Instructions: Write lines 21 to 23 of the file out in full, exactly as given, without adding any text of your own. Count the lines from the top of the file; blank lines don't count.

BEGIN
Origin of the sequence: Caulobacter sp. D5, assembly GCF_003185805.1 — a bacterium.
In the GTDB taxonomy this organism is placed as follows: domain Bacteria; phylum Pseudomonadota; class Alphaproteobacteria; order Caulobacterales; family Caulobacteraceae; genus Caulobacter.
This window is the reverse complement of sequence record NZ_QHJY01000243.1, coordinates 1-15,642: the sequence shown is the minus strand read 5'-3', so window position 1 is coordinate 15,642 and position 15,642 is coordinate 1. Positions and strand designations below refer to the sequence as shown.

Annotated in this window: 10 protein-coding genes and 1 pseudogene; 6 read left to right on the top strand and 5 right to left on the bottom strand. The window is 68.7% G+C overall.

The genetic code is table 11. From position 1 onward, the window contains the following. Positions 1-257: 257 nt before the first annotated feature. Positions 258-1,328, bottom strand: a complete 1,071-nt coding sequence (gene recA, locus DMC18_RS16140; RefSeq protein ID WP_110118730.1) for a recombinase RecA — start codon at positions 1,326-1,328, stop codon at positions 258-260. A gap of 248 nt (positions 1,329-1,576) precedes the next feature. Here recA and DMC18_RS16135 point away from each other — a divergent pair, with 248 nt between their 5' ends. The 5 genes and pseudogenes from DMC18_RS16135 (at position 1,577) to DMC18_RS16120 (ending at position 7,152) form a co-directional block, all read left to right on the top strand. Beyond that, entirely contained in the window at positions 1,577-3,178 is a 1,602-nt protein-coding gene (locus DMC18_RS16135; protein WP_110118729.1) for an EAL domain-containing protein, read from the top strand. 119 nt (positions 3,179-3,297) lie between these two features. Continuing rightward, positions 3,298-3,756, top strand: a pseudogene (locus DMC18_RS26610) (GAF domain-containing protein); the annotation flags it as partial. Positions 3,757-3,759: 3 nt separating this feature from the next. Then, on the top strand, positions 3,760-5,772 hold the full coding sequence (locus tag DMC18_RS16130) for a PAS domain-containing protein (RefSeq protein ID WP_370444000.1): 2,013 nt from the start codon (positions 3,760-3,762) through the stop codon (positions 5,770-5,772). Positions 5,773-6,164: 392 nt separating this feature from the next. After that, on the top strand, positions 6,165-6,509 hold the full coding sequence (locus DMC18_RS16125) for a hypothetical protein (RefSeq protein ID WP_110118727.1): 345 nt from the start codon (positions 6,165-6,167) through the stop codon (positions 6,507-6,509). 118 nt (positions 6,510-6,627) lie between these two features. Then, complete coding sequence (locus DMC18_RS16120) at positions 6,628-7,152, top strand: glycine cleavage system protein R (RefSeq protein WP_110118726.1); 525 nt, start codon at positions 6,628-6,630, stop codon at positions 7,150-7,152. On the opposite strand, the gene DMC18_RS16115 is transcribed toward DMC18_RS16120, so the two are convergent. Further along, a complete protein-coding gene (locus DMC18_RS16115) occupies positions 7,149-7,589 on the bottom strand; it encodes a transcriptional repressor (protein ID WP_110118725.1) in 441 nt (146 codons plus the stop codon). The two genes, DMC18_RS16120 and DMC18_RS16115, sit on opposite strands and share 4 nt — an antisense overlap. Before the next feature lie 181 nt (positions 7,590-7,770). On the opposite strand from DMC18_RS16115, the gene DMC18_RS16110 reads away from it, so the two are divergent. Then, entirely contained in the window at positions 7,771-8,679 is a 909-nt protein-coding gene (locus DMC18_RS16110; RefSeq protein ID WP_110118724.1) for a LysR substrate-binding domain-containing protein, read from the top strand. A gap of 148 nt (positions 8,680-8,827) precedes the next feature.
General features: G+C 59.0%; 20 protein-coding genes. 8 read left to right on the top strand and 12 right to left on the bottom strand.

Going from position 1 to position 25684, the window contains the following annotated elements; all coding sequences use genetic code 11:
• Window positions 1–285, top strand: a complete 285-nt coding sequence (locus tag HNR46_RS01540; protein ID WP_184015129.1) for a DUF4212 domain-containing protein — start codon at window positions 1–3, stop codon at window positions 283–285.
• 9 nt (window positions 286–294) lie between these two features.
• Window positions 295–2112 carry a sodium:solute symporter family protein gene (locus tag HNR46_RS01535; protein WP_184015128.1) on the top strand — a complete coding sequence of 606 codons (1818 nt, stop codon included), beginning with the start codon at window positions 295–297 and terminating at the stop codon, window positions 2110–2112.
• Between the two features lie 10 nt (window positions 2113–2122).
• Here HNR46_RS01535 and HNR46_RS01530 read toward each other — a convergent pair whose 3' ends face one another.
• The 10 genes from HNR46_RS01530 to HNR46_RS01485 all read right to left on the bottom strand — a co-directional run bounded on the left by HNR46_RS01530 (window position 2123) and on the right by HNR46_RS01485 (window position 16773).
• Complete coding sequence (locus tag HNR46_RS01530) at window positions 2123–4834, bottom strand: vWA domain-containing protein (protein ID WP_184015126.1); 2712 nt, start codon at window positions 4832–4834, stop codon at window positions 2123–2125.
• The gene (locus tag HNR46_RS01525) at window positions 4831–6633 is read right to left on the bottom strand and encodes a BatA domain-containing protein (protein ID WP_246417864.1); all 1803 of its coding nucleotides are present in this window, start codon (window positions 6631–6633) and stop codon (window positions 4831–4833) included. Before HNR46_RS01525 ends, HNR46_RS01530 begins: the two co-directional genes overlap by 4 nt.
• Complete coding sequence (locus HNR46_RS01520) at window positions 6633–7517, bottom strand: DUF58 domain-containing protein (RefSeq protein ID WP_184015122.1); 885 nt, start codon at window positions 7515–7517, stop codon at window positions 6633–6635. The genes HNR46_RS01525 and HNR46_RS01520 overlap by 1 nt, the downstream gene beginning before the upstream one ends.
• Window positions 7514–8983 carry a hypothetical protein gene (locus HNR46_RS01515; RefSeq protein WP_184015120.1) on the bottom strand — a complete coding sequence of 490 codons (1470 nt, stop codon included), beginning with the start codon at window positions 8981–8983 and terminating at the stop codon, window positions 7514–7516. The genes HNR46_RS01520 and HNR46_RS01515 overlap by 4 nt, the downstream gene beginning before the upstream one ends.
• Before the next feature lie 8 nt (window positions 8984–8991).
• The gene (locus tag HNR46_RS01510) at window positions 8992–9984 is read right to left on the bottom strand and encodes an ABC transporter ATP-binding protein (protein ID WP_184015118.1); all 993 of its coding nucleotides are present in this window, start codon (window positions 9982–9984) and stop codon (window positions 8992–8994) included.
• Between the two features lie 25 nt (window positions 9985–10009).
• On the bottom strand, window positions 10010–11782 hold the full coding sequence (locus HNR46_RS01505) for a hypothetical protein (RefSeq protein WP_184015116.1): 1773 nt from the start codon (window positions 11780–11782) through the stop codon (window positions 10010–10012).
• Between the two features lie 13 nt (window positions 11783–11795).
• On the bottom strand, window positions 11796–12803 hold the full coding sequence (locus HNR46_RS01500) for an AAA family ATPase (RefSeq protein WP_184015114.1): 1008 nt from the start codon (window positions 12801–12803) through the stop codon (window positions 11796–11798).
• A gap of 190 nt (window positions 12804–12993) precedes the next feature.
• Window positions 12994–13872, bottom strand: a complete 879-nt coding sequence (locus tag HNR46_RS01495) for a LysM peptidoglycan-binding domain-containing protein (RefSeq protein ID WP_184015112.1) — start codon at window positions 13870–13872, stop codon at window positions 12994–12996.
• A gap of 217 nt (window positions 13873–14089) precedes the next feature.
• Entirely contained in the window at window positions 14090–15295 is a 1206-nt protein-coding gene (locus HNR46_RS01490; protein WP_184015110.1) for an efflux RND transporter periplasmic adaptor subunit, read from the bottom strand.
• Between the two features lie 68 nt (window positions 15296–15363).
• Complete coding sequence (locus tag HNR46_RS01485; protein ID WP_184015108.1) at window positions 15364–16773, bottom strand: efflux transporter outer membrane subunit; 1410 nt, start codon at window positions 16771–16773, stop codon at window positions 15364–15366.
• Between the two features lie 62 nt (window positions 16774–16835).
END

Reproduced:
• On the bottom strand, window positions 10010–11782 hold the full coding sequence (locus HNR46_RS01505) for a hypothetical protein (RefSeq protein WP_184015116.1): 1773 nt from the start codon (window positions 11780–11782) through the stop codon (window positions 10010–10012).
• Between the two features lie 13 nt (window positions 11783–11795).
• On the bottom strand, window positions 11796–12803 hold the full coding sequence (locus HNR46_RS01500) for an AAA family ATPase (RefSeq protein WP_184015114.1): 1008 nt from the start codon (window positions 12801–12803) through the stop codon (window positions 11796–11798).